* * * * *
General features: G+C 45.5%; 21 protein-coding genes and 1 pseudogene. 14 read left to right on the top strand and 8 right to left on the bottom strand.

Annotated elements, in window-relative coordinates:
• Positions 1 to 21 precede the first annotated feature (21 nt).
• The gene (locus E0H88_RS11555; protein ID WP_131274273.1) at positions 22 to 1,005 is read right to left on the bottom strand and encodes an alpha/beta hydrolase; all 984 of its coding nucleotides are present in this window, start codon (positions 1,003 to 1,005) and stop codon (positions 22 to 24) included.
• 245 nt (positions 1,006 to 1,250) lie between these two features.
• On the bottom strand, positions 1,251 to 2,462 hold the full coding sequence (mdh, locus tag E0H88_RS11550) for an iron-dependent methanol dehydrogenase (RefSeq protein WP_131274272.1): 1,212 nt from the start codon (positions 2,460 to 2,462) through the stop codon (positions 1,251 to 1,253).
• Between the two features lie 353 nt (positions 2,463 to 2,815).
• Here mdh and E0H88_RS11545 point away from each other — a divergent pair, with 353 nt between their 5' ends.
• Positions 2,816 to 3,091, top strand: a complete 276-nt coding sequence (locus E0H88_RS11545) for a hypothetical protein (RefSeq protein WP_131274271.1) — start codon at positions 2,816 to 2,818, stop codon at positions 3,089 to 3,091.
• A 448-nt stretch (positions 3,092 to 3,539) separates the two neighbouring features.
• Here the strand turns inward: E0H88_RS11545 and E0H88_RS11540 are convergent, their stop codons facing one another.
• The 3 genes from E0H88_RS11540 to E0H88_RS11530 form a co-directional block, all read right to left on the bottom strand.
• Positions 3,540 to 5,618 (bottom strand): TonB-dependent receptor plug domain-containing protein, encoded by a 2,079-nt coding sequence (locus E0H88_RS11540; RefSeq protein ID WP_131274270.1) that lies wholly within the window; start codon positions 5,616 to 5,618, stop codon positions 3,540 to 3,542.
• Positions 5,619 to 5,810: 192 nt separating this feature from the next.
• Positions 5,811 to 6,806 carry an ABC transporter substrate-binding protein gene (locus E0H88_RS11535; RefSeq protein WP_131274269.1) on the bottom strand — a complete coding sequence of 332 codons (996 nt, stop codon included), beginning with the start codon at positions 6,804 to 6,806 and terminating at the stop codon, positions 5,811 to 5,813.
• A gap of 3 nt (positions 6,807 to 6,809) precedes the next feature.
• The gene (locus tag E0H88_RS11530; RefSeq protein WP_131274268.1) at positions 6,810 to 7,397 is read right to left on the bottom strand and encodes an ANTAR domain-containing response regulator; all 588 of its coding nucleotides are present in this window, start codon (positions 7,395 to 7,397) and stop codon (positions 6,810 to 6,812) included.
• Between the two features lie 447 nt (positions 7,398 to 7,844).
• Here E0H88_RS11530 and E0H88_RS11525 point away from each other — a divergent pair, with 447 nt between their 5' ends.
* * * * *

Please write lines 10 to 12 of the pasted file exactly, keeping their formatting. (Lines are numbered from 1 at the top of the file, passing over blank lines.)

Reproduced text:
• A 448-nt stretch (positions 3,092 to 3,539) separates the two neighbouring features.
• Here the strand turns inward: E0H88_RS11545 and E0H88_RS11540 are convergent, their stop codons facing one another.
• The 3 genes from E0H88_RS11540 to E0H88_RS11530 form a co-directional block, all read right to left on the bottom strand.